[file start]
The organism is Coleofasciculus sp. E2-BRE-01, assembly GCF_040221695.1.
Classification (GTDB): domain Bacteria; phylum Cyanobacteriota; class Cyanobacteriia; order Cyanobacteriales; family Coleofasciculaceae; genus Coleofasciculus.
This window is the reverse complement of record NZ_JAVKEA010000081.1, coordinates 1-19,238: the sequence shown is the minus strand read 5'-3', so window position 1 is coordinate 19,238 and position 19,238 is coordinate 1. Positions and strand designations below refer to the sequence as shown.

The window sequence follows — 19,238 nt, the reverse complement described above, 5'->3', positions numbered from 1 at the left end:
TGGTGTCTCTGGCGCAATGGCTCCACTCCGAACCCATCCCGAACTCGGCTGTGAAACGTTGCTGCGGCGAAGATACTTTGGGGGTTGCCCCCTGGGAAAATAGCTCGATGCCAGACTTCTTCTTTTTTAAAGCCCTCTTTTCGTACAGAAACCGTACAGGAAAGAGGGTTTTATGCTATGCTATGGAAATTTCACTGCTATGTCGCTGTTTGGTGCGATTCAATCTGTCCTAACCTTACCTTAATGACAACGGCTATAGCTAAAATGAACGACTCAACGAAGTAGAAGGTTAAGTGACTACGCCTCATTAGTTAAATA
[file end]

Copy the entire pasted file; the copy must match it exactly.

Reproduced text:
The organism is Coleofasciculus sp. E2-BRE-01, assembly GCF_040221695.1.
Classification (GTDB): domain Bacteria; phylum Cyanobacteriota; class Cyanobacteriia; order Cyanobacteriales; family Coleofasciculaceae; genus Coleofasciculus.
This window is the reverse complement of record NZ_JAVKEA010000081.1, coordinates 1-19,238: the sequence shown is the minus strand read 5'-3', so window position 1 is coordinate 19,238 and position 19,238 is coordinate 1. Positions and strand designations below refer to the sequence as shown.

The window sequence follows — 19,238 nt, the reverse complement described above, 5'->3', positions numbered from 1 at the left end:
TGGTGTCTCTGGCGCAATGGCTCCACTCCGAACCCATCCCGAACTCGGCTGTGAAACGTTGCTGCGGCGAAGATACTTTGGGGGTTGCCCCCTGGGAAAATAGCTCGATGCCAGACTTCTTCTTTTTTAAAGCCCTCTTTTCGTACAGAAACCGTACAGGAAAGAGGGTTTTATGCTATGCTATGGAAATTTCACTGCTATGTCGCTGTTTGGTGCGATTCAATCTGTCCTAACCTTACCTTAATGACAACGGCTATAGCTAAAATGAACGACTCAACGAAGTAGAAGGTTAAGTGACTACGCCTCATTAGTTAAATA